There are a handful of topics that TreeHuggers really love. One of those is clearly bicycling. So I'm sure many of you will be happy to know that the commute mode that has increased the most in the United States since 2000 is bicycling.
The US Census Bureau's report detailing this info for 2000 through 2012 was released earlier this month. "Nationwide, the number of people who traveled to work by bike increased roughly 60 percent over the last decade, from about 488,000 in 2000 to about 786,000 during the 2008-2012 period. This is the largest percentage increase of all commuting modes tracked by the 2000 Census and the 2008-2012 American Community Survey," according to the United States Census Bureau.
Sadly, bike commuting is still under 1% of commuting in the US on average, approximately 0.6% according to the report.However, that masks great strides forward in some cities. "Portland, Ore., had the highest bicycle-commuting rate at 6.1 percent, up from 1.8 percent in 2000. In Minneapolis, the rate increased from 1.9 percent to 4.1 percent."
The League of American Bicyclists adds a bit more on demographic and geographic data provided by the Census Bureau:
- Age: 1% of workers between 16 and 24 years of age use bicycles to commute to work.
- Sex: While men and women walk to work at similar rates, men are almost 3 times more likely to bicycle to work, which is similar to other countries with low bicycle commuting rates.
- Race: People who indicated they are multiracial or a race outside of the choices given by the Census (Hispanic or Latino, White alone, Black or African American alone, Asian alone) had the highest bicycle commuting rate at .8%. Hispanic or Latino workers had the second highest rate at .7%.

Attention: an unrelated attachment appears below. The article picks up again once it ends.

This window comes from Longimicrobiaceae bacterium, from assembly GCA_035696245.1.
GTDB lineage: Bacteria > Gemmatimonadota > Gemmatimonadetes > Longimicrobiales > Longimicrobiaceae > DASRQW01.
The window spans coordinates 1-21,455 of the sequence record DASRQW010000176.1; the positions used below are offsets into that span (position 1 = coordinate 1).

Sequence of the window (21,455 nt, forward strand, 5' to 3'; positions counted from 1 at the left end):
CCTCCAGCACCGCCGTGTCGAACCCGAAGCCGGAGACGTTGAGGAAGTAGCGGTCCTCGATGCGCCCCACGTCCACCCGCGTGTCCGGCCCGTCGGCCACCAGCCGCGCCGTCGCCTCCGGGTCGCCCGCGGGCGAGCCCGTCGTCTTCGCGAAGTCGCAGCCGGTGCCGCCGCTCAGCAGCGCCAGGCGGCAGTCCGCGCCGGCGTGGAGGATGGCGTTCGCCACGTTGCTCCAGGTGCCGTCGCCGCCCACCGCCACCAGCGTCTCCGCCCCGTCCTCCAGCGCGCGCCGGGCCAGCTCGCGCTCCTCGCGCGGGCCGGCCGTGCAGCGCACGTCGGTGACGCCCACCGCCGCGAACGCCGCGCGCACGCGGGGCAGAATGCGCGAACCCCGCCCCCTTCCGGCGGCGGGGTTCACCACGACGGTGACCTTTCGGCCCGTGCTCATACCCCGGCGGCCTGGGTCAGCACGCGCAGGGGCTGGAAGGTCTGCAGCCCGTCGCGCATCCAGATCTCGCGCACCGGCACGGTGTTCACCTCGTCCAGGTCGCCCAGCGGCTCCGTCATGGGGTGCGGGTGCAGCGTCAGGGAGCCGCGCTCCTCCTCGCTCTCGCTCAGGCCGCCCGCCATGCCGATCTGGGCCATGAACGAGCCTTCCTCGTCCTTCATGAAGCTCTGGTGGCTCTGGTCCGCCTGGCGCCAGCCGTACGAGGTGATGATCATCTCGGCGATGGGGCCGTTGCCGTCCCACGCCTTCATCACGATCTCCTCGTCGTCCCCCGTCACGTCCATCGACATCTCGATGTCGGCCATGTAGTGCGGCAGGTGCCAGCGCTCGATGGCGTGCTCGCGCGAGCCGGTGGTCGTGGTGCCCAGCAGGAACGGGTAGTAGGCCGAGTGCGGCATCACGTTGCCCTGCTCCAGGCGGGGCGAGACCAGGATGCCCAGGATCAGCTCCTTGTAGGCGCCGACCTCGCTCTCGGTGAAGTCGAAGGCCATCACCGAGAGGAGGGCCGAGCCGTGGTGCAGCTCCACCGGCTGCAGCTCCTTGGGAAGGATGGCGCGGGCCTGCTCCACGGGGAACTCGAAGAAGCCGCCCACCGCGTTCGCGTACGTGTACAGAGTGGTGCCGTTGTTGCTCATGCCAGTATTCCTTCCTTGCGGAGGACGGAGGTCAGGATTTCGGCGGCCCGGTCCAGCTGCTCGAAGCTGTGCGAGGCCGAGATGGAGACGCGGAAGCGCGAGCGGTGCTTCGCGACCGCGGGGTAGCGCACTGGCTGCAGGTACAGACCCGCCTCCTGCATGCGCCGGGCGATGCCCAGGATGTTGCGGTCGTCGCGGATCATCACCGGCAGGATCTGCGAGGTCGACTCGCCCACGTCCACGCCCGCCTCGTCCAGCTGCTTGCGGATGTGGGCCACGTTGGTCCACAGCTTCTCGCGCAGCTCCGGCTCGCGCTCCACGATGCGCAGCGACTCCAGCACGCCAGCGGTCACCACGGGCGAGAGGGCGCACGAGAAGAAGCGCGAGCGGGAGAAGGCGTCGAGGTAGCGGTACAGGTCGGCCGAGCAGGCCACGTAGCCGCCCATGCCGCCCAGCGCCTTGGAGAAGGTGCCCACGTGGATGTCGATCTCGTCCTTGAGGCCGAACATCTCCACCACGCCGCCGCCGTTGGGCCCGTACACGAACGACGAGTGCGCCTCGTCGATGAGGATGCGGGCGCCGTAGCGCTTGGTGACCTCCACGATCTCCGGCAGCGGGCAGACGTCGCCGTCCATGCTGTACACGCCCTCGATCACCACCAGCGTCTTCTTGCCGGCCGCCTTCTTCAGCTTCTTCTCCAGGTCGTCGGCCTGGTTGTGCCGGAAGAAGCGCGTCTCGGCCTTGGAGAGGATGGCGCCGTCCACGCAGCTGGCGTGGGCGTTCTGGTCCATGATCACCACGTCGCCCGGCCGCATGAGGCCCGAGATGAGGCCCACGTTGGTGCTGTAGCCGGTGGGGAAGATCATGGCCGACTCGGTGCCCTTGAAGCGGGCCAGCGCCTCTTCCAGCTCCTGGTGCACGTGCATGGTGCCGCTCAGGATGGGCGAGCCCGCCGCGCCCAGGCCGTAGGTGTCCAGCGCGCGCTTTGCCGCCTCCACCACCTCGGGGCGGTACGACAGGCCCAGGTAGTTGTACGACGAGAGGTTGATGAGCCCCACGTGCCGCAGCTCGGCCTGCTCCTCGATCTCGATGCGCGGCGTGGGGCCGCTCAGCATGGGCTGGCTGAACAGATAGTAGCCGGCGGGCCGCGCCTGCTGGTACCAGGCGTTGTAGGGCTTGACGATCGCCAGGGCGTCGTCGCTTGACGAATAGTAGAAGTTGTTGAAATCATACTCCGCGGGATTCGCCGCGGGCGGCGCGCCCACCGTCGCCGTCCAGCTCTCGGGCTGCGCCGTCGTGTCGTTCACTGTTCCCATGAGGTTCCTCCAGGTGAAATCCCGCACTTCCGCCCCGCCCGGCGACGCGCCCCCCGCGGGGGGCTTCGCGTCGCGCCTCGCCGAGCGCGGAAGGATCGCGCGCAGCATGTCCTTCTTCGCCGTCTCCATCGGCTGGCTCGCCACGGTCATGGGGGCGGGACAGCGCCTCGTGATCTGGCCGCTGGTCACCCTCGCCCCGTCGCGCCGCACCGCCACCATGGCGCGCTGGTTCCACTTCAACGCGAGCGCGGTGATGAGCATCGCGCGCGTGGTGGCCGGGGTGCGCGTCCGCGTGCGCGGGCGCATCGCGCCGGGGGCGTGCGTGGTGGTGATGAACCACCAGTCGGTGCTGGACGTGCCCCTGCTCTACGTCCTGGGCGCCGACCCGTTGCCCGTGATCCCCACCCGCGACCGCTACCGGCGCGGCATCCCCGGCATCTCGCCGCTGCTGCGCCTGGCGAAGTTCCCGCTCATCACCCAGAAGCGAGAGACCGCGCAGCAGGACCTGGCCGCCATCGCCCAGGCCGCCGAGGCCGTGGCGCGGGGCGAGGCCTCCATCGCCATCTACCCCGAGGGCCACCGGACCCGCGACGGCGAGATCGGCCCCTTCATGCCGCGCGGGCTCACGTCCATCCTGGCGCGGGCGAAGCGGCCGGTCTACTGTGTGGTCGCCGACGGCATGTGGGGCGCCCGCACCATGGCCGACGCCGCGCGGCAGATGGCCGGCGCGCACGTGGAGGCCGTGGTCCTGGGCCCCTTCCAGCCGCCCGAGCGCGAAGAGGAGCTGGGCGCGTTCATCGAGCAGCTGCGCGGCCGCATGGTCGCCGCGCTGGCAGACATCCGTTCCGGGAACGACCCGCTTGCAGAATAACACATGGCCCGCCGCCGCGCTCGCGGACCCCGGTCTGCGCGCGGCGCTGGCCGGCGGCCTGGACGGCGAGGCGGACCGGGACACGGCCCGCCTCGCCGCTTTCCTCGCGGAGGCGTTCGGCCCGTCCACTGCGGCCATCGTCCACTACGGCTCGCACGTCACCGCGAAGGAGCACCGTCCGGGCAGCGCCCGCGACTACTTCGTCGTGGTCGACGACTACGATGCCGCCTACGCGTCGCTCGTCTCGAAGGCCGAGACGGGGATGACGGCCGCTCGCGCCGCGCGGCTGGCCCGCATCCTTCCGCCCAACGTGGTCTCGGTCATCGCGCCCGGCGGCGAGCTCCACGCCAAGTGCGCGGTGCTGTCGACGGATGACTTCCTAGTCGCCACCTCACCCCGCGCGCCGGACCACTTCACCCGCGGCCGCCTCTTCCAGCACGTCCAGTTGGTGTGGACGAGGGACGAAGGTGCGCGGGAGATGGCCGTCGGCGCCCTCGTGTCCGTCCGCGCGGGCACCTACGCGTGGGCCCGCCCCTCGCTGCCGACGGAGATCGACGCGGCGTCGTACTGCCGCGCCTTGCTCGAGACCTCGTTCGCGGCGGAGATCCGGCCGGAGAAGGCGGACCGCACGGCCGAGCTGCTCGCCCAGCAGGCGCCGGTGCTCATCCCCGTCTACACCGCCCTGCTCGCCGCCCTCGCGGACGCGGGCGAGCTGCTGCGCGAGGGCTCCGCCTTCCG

- Education level: People with graduate or professional degrees bicycle to work at a rate of .9%, followed by people who did not graduate high school at .7%.
- Household wealth: 1.5% of workers in households making less than $10,000 biked to work.
- Commute time: The average bicycle commute time is 19.3 minutes, and most bicycle commutes were between 10 and 14 minutes long.
- Regional differences: Rates of bicycling to work tended to be highest in large cities, this was particularly pronounced in the Midwest. In other regions there was not a large difference between rates in medium and large cities.
"On the same day as the study, the Census also released a new commuting edition of the interactive map Census Explorer. Planetizen blogger Michael Lewyn already crunched that data about average commute times in cities and suburbs around the country," Planetizen's James Brasuell writes. The map is fun, so I recommend checking that out. Here's a screenshot as a teaser:
If you want to learn more, here's a 1-hour Google+ Hangout about the data from the League of American Bicyclists, with participation from Brian McKenzie of the US Census Bureau: